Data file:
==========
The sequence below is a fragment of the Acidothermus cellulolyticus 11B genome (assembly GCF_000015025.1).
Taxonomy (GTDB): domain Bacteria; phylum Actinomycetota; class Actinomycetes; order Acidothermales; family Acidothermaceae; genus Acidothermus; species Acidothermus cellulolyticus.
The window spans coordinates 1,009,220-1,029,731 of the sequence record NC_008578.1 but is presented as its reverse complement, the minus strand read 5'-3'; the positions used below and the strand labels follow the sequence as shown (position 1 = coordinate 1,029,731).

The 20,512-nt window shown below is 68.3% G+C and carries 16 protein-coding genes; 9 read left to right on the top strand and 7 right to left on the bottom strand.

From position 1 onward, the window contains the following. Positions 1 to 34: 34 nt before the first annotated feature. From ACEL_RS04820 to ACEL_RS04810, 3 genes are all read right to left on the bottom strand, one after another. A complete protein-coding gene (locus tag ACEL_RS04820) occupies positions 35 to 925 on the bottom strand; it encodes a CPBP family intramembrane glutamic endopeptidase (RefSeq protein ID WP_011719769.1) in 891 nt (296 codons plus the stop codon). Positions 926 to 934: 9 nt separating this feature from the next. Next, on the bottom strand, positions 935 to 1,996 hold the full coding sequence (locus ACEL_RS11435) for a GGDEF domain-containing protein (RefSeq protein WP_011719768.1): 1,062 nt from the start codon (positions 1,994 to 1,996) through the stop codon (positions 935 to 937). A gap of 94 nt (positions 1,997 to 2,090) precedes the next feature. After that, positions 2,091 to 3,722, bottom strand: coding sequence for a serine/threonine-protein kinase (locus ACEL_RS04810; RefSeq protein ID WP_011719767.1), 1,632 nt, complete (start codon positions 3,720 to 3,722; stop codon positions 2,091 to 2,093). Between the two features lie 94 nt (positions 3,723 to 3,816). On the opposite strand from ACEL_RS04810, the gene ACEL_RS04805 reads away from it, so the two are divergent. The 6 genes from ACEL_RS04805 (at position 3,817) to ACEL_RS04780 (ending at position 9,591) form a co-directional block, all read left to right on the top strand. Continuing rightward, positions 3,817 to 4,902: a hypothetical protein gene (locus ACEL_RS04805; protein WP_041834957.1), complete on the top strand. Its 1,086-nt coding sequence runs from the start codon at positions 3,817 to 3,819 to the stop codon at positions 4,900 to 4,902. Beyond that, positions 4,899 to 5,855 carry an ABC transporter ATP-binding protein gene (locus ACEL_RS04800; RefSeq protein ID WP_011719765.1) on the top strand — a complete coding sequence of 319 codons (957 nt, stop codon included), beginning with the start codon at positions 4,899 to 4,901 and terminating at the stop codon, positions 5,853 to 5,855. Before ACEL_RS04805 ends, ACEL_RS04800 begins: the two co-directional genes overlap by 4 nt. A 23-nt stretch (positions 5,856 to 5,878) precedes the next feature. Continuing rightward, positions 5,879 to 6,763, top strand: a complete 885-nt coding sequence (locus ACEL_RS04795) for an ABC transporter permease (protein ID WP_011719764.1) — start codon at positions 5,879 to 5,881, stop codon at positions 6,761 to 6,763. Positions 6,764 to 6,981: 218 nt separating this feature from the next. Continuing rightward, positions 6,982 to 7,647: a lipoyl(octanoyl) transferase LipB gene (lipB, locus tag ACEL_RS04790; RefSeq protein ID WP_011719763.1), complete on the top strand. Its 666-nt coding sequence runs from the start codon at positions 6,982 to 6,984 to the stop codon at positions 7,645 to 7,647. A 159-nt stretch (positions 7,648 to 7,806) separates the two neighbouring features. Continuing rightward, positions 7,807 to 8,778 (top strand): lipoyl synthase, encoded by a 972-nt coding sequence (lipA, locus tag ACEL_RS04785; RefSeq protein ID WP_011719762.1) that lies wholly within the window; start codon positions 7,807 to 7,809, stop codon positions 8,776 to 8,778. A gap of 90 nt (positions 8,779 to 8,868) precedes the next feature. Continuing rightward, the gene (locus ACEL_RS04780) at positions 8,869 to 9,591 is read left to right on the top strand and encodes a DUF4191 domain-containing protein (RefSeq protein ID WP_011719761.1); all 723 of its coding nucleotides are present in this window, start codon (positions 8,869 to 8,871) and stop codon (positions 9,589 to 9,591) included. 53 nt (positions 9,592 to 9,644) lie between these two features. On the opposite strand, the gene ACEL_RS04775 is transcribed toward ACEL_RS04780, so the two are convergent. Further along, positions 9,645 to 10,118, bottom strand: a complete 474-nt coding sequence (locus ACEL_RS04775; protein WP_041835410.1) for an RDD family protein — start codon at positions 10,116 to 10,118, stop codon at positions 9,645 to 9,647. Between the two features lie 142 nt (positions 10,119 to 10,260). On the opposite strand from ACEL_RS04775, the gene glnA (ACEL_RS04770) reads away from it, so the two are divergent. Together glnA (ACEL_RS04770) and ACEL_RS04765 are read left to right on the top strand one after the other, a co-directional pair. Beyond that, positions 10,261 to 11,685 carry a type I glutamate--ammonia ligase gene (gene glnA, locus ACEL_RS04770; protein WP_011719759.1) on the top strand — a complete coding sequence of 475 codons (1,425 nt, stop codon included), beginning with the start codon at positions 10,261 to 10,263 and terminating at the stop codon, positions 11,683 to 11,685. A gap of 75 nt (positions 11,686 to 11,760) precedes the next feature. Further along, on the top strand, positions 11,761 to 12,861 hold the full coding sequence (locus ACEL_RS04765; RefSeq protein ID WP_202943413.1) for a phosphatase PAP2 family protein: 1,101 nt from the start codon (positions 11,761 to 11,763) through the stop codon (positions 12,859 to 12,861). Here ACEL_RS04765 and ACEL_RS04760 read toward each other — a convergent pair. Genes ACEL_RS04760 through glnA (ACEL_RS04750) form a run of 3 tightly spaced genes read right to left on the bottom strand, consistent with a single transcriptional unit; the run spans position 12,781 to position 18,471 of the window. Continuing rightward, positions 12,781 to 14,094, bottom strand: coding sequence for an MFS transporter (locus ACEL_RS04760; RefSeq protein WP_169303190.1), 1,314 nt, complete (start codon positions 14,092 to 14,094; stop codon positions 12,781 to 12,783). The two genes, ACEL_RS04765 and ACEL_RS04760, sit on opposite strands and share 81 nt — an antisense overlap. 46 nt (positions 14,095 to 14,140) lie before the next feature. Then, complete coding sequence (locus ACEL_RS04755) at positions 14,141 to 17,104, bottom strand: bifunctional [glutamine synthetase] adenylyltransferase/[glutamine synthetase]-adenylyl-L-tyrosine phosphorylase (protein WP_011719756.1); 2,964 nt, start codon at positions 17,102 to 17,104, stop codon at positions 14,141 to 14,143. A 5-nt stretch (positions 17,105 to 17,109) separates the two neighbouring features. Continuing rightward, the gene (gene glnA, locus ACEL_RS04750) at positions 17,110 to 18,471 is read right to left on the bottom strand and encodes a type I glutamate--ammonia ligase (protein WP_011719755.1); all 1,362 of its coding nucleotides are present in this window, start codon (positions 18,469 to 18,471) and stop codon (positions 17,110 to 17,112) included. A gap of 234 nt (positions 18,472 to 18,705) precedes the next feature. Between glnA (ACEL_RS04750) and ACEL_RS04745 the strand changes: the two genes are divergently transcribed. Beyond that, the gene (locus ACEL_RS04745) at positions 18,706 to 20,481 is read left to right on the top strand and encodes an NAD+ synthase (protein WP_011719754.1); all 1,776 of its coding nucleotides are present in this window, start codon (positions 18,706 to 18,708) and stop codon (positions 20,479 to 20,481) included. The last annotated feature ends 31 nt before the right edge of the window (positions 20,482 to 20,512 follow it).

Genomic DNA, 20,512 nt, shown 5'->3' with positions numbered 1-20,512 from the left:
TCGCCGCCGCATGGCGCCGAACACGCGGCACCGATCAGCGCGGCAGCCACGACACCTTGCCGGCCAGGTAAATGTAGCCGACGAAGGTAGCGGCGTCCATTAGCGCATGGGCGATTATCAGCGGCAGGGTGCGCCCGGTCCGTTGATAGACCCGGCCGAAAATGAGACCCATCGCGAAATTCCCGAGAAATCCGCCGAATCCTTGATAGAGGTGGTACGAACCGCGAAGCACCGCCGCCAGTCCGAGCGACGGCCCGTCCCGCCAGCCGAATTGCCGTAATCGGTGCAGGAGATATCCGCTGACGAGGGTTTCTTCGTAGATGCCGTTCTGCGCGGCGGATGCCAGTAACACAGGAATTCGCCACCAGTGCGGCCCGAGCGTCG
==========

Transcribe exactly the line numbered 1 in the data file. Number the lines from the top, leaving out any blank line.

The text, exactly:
The sequence below is a fragment of the Acidothermus cellulolyticus 11B genome (assembly GCF_000015025.1).